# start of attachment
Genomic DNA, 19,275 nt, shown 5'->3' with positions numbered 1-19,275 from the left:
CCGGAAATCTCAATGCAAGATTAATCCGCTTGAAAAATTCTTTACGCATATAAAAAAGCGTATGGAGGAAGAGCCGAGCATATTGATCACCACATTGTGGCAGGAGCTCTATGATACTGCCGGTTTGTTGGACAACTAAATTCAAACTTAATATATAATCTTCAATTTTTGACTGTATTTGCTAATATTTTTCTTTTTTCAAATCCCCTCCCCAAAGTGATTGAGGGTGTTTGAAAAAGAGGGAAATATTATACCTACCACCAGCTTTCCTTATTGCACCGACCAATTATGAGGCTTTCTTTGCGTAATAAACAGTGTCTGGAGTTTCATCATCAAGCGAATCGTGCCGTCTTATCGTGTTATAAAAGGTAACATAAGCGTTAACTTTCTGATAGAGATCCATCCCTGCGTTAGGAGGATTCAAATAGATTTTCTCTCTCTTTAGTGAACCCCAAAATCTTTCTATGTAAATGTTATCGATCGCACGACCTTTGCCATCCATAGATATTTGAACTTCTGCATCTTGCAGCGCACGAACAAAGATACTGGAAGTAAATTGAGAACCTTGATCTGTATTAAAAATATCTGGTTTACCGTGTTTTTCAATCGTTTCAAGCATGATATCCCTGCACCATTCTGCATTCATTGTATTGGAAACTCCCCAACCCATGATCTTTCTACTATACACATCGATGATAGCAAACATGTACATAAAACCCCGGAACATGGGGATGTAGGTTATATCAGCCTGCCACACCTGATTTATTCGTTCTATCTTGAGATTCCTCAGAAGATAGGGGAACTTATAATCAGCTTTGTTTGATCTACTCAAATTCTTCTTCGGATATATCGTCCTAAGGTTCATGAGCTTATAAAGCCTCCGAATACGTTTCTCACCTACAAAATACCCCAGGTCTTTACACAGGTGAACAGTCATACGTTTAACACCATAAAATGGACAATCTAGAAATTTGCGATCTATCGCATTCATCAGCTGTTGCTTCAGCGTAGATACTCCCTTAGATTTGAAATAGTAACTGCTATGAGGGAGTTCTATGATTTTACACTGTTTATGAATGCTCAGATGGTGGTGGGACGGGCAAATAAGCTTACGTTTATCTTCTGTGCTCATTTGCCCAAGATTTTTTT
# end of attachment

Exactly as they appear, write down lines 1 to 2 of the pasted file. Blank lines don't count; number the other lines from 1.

Genomic DNA, 19,275 nt, shown 5'->3' with positions numbered 1-19,275 from the left:
CCGGAAATCTCAATGCAAGATTAATCCGCTTGAAAAATTCTTTACGCATATAAAAAAGCGTATGGAGGAAGAGCCGAGCATATTGATCACCACATTGTGGCAGGAGCTCTATGATACTGCCGGTTTGTTGGACAACTAAATTCAAACTTAATATATAATCTTCAATTTTTGACTGTATTTGCTAATATTTTTCTTTTTTCAAATCCCCTCCCCAAAGTGATTGAGGGTGTTTGAAAAAGAGGGAAATATTATACCTACCACCAGCTTTCCTTATTGCACCGACCAATTATGAGGCTTTCTTTGCGTAATAAACAGTGTCTGGAGTTTCATCATCAAGCGAATCGTGCCGTCTTATCGTGTTATAAAAGGTAACATAAGCGTTAACTTTCTGATAGAGATCCATCCCTGCGTTAGGAGGATTCAAATAGATTTTCTCTCTCTTTAGTGAACCCCAAAATCTTTCTATGTAAATGTTATCGATCGCACGACCTTTGCCATCCATAGATATTTGAACTTCTGCATCTTGCAGCGCACGAACAAAGATACTGGAAGTAAATTGAGAACCTTGATCTGTATTAAAAATATCTGGTTTACCGTGTTTTTCAATCGTTTCAAGCATGATATCCCTGCACCATTCTGCATTCATTGTATTGGAAACTCCCCAACCCATGATCTTTCTACTATACACATCGATGATAGCAAACATGTACATAAAACCCCGGAACATGGGGATGTAGGTTATATCAGCCTGCCACACCTGATTTATTCGTTCTATCTTGAGATTCCTCAGAAGATAGGGGAACTTATAATCAGCTTTGTTTGATCTACTCAAATTCTTCTTCGGATATATCGTCCTAAGGTTCATGAGCTTATAAAGCCTCCGAATACGTTTCTCACCTACAAAATACCCCAGGTCTTTACACAGGTGAACAGTCATACGTTTAACACCATAAAATGGACAATCTAGAAATTTGCGATCTATCGCATTCATCAGCTGTTGCTTCAGCGTAGATACTCCCTTAGATTTGAAATAGTAACTGCTATGAGGGAGTTCTATGATTTTACACTGTTTATGAATGCTCAGATGGTGGTGGGACGGGCAAATAAGCTTACGTTTATCTTCTGTGCTCATTTGCCCAAGATTTTTTT